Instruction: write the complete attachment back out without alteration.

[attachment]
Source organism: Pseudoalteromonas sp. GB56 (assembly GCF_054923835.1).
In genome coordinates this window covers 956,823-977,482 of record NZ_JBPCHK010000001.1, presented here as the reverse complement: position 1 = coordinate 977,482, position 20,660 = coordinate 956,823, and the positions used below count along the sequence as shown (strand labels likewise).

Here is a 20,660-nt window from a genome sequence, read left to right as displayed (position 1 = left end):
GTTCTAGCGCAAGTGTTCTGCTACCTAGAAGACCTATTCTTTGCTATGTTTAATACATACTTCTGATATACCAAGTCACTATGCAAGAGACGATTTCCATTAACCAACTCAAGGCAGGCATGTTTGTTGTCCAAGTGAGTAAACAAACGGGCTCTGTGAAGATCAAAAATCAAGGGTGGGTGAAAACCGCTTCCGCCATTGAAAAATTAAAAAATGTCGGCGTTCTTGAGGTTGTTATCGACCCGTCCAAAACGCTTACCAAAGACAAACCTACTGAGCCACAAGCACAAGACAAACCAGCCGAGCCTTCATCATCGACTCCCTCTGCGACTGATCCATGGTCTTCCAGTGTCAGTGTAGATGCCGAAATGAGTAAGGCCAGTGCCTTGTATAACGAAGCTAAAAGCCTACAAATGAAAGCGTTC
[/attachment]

Source organism: Pseudoalteromonas sp. GB56 (assembly GCF_054923835.1).
In genome coordinates this window covers 956,823-977,482 of record NZ_JBPCHK010000001.1, presented here as the reverse complement: position 1 = coordinate 977,482, position 20,660 = coordinate 956,823, and the positions used below count along the sequence as shown (strand labels likewise).

Here is a 20,660-nt window from a genome sequence, read left to right as displayed (position 1 = left end):
GTTCTAGCGCAAGTGTTCTGCTACCTAGAAGACCTATTCTTTGCTATGTTTAATACATACTTCTGATATACCAAGTCACTATGCAAGAGACGATTTCCATTAACCAACTCAAGGCAGGCATGTTTGTTGTCCAAGTGAGTAAACAAACGGGCTCTGTGAAGATCAAAAATCAAGGGTGGGTGAAAACCGCTTCCGCCATTGAAAAATTAAAAAATGTCGGCGTTCTTGAGGTTGTTATCGACCCGTCCAAAACGCTTACCAAAGACAAACCTACTGAGCCACAAGCACAAGACAAACCAGCCGAGCCTTCATCATCGACTCCCTCTGCGACTGATCCATGGTCTTCCAGTGTCAGTGTAGATGCCGAAATGAGTAAGGCCAGTGCCTTGTATAACGAAGCTAAAAGCCTACAAATGAAAGCGTTC